In January, we predicted that workplace accommodations would take off in 2021.
We’re about to see how that shakes out.
After more than a year working remotely, employees are starting to look for a different experience than the one they left behind. As expectations have shifted, and previous perks have now become a given, employers may have to shift their perspective. Because we’ve learned that not everyone loved the way work was conducted pre-pandemic. Employers who don’t offer the more flexible, inclusive environment that employees now expect will see an increase in turnover.
Consider remote work. It can be a reasonable accommodation, but people with disabilities who’ve asked for it in the past have often been denied. Pre-COVID, many employers saw working from home as a reward provided on a limited basis, for top performers.
One year later, their employees no longer see it that way. Though the need to work remotely was created by the global pandemic, they’ve enjoyed the flexibility it has provided — for example, the absence of a commute. Surveys are showing that about 70 percent of people would like to be in the office two or three times a week, max.
This is an opportunity that employers can’t afford to miss. Flexibility isn’t just about employee satisfaction. It’s about creating a more productive, high-performing environment. The data points show that remote work has been a success. Productivity is higher than it was in the office setting.
Employees expect other changes, too. Diversity and inclusion are top of mind. The era of “we worked really hard to identify diverse talent, but we couldn’t find anyone” has run its course. And inclusion also extends to learning and thinking differences.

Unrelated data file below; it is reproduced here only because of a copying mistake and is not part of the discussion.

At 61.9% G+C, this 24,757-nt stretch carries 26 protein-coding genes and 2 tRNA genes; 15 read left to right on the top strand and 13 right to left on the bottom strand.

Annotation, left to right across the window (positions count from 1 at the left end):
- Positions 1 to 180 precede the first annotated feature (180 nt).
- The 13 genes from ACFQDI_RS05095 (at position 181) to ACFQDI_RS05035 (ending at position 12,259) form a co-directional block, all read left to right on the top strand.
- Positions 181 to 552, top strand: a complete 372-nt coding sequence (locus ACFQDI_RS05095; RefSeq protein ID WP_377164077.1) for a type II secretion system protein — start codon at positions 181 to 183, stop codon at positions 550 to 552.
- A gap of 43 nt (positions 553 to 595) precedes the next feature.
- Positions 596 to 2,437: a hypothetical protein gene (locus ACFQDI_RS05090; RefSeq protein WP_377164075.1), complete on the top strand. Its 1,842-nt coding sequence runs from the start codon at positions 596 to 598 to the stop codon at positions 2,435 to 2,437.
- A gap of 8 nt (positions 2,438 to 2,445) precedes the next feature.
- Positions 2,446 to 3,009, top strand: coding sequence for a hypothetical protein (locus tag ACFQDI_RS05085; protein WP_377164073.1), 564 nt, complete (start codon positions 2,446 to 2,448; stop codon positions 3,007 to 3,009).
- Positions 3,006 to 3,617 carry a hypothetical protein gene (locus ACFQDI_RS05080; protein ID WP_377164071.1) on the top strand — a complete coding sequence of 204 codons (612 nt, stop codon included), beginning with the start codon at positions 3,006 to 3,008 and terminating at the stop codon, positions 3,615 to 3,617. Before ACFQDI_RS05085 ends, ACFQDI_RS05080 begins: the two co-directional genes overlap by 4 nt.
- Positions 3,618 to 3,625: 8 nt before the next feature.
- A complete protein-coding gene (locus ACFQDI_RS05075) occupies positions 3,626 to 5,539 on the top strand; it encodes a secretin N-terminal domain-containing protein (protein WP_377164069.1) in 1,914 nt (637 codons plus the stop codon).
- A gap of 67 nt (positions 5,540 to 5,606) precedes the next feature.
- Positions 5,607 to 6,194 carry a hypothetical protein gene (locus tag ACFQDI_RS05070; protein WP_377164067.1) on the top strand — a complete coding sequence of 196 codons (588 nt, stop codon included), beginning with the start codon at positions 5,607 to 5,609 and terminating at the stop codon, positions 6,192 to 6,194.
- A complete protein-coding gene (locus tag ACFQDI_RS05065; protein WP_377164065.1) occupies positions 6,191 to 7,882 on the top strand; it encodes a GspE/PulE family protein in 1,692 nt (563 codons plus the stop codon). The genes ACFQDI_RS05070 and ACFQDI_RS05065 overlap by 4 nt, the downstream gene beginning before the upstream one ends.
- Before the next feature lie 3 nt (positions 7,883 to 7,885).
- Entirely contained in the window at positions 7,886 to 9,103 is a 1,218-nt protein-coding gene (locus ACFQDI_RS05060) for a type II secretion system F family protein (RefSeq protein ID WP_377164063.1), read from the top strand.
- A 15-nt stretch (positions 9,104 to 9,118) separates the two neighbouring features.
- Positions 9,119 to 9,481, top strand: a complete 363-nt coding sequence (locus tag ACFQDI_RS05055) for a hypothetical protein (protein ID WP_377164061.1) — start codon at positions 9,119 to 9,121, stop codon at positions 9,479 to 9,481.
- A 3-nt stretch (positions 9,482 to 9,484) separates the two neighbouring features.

Another outcome of our remote work experience has been employees increasingly disclosing mental health conditions and other invisible disabilities. After more than a year of a global pandemic, employees have become more comfortable with these conversations. They expect support for mental health to be a consideration as employers create plans to return to the workplace.
The need for flexibility will extend to the physical space. Many people who’ve been working from home have had the option of changing positions throughout the day. Adding that kind of flexibility in an office design can be simple — building in the freedom to sit or stand, or to work from a common area, for example.
Employers don’t need to wait for employees to ask for these types of changes. They should always be thinking of ways to build in accommodations.
They should also ask what people need and remind employees about the company’s accommodation policies as a standard part of the return to workplace conversation. Many employees don’t realize the requests they’re making are covered as an accommodation under the Americans with Disabilities Act.
Over the next few months, we will all gather more data points on how we feel about returning to the workplace. Employees will decide if their current employer offers an environment that is consistent with their new expectations — and they will make choices about how and where they want to work.
2020 caused many people to reflect on their life choices, their career paths, and their feelings about their employers. So is disability inclusion finally taking hold?
The next few months will be about choices. Employers will either seize the opportunity to adapt or be left behind. Companies should use this time to think about what the future could and should look like. A more inclusive and accommodating workplace is a great place to start.